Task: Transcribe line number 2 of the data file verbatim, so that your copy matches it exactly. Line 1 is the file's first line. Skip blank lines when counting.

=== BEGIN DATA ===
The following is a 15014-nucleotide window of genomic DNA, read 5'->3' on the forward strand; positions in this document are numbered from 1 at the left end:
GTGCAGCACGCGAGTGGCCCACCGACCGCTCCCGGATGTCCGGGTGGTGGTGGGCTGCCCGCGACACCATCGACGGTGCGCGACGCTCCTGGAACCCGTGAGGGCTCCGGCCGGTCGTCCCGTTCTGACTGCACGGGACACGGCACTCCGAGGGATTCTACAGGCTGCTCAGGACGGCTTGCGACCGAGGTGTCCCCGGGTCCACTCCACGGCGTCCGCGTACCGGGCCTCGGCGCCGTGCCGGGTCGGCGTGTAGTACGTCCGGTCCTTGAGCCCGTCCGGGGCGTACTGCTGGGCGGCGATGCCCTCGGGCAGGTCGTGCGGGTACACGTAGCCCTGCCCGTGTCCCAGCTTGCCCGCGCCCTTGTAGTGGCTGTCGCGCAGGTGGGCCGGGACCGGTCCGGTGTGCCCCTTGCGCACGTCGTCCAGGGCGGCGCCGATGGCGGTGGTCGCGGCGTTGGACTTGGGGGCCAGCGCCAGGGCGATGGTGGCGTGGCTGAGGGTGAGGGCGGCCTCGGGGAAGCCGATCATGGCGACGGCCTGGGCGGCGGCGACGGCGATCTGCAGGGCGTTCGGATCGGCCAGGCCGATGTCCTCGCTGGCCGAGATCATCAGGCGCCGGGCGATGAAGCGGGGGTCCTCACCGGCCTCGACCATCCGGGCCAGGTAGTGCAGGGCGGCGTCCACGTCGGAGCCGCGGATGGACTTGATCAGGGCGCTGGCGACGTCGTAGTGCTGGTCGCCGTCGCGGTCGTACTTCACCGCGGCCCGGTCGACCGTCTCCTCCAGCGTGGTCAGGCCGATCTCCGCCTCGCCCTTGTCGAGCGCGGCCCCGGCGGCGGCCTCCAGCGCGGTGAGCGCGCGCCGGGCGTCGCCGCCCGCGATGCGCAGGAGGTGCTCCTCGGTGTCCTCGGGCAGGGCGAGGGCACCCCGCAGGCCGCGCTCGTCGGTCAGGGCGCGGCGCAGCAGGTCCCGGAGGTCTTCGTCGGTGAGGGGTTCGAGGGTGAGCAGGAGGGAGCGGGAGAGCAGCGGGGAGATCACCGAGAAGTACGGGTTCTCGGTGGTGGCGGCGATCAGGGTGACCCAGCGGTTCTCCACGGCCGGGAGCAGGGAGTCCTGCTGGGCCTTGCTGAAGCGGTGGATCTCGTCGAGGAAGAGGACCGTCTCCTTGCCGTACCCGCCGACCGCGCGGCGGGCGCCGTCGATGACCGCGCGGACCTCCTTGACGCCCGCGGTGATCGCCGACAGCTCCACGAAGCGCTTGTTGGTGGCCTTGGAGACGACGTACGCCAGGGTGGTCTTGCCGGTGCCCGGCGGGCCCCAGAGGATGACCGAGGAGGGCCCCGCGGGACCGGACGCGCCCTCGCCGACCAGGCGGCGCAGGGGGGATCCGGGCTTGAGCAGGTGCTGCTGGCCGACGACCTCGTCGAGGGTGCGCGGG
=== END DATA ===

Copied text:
GTGCAGCACGCGAGTGGCCCACCGACCGCTCCCGGATGTCCGGGTGGTGGTGGGCTGCCCGCGACACCATCGACGGTGCGCGACGCTCCTGGAACCCGTGAGGGCTCCGGCCGGTCGTCCCGTTCTGACTGCACGGGACACGGCACTCCGAGGGATTCTACAGGCTGCTCAGGACGGCTTGCGACCGAGGTGTCCCCGGGTCCACTCCACGGCGTCCGCGTACCGGGCCTCGGCGCCGTGCCGGGTCGGCGTGTAGTACGTCCGGTCCTTGAGCCCGTCCGGGGCGTACTGCTGGGCGGCGATGCCCTCGGGCAGGTCGTGCGGGTACACGTAGCCCTGCCCGTGTCCCAGCTTGCCCGCGCCCTTGTAGTGGCTGTCGCGCAGGTGGGCCGGGACCGGTCCGGTGTGCCCCTTGCGCACGTCGTCCAGGGCGGCGCCGATGGCGGTGGTCGCGGCGTTGGACTTGGGGGCCAGCGCCAGGGCGATGGTGGCGTGGCTGAGGGTGAGGGCGGCCTCGGGGAAGCCGATCATGGCGACGGCCTGGGCGGCGGCGACGGCGATCTGCAGGGCGTTCGGATCGGCCAGGCCGATGTCCTCGCTGGCCGAGATCATCAGGCGCCGGGCGATGAAGCGGGGGTCCTCACCGGCCTCGACCATCCGGGCCAGGTAGTGCAGGGCGGCGTCCACGTCGGAGCCGCGGATGGACTTGATCAGGGCGCTGGCGACGTCGTAGTGCTGGTCGCCGTCGCGGTCGTACTTCACCGCGGCCCGGTCGACCGTCTCCTCCAGCGTGGTCAGGCCGATCTCCGCCTCGCCCTTGTCGAGCGCGGCCCCGGCGGCGGCCTCCAGCGCGGTGAGCGCGCGCCGGGCGTCGCCGCCCGCGATGCGCAGGAGGTGCTCCTCGGTGTCCTCGGGCAGGGCGAGGGCACCCCGCAGGCCGCGCTCGTCGGTCAGGGCGCGGCGCAGCAGGTCCCGGAGGTCTTCGTCGGTGAGGGGTTCGAGGGTGAGCAGGAGGGAGCGGGAGAGCAGCGGGGAGATCACCGAGAAGTACGGGTTCTCGGTGGTGGCGGCGATCAGGGTGACCCAGCGGTTCTCCACGGCCGGGAGCAGGGAGTCCTGCTGGGCCTTGCTGAAGCGGTGGATCTCGTCGAGGAAGAGGACCGTCTCCTTGCCGTACCCGCCGACCGCGCGGCGGGCGCCGTCGATGACCGCGCGGACCTCCTTGACGCCCGCGGTGATCGCCGACAGCTCCACGAAGCGCTTGTTGGTGGCCTTGGAGACGACGTACGCCAGGGTGGTCTTGCCGGTGCCCGGCGGGCCCCAGAGGATGACCGAGGAGGGCCCCGCGGGACCGGACGCGCCCTCGCCGACCAGGCGGCGCAGGGGGGATCCGGGCTTGAGCAGGTGCTGCTGGCCGACGACCTCGTCGAGGGTGCGCGGG